Early models of human cognition appeared to posit the brain as a collection of discrete digital computing modules with specific data processing functions. More recent theories such as the Hierarchically Mechanistic Mind characterize the brain as a massive hierarchy of interconnected and adaptive circuits whose primary aim is to reduce entropy. However, studies in high workload/stress situations show that human behavior is often error prone and seemingly irrational. Rather than regarding such behavior to be uncharacteristic, this paper suggest that such “atypical” behavior provides the best information on which to base theories of human cognition. Rather than using a digital paradigm, human cognition should be seen as an analog computer based on resonating circuits whose primary driver is to constantly extract information from the massively complex and rapidly changing world around us to construct an internal model of reality that allows us to rapidly respond to the threats and opportunities.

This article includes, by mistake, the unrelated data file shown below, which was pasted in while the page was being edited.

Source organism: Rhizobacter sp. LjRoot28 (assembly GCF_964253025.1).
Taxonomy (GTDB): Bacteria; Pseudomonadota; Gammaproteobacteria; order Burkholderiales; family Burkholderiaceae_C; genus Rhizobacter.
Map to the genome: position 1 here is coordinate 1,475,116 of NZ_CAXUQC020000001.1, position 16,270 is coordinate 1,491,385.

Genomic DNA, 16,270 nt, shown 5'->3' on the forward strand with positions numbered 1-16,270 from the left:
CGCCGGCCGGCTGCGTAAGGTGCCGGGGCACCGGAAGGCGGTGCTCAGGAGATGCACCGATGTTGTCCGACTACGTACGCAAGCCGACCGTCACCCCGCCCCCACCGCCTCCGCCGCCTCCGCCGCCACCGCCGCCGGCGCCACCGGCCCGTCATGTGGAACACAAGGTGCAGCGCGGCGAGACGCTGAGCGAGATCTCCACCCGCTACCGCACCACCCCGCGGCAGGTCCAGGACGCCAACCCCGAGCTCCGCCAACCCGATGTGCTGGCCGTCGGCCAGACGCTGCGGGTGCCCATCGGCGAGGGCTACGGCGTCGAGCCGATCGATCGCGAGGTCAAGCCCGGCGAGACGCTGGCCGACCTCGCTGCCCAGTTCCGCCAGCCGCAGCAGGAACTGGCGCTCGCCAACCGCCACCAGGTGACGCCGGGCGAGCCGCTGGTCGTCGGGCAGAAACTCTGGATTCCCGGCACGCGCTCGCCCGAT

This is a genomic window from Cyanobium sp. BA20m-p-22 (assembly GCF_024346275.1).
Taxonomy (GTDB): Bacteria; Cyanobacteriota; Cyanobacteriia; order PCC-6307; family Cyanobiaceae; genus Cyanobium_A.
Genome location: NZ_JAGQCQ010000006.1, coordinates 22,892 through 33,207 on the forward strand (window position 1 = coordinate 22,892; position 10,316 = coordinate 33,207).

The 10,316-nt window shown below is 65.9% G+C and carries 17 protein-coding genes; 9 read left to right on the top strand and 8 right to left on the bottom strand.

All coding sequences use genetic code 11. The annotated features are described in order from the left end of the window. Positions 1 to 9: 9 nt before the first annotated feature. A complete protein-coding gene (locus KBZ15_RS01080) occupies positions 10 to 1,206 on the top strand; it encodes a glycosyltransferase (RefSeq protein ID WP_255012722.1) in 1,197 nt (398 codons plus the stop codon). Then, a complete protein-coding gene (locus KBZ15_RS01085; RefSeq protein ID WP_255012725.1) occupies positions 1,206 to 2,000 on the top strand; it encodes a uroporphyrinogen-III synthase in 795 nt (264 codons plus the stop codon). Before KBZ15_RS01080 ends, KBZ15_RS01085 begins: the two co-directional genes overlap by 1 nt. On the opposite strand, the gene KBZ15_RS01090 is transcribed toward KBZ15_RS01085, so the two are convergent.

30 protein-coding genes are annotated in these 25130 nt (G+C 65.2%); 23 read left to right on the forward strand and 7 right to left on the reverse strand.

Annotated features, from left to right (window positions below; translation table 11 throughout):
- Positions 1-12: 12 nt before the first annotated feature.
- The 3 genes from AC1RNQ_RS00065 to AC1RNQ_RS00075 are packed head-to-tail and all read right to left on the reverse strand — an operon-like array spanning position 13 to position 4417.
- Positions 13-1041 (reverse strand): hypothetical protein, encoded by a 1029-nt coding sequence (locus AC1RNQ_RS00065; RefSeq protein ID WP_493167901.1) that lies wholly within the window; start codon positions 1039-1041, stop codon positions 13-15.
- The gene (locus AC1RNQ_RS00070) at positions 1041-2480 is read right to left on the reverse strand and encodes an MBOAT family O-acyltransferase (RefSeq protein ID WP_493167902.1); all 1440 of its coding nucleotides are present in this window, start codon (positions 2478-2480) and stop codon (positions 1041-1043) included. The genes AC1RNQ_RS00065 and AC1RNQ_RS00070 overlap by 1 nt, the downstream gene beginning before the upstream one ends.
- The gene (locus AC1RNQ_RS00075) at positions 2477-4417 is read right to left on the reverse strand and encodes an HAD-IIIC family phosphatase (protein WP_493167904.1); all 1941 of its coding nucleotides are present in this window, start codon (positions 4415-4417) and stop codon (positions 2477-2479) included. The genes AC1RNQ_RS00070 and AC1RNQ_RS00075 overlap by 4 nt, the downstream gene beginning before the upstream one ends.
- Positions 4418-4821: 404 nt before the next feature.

Source: Read More: Analog Resonance Computation: A New Model for Human Cognition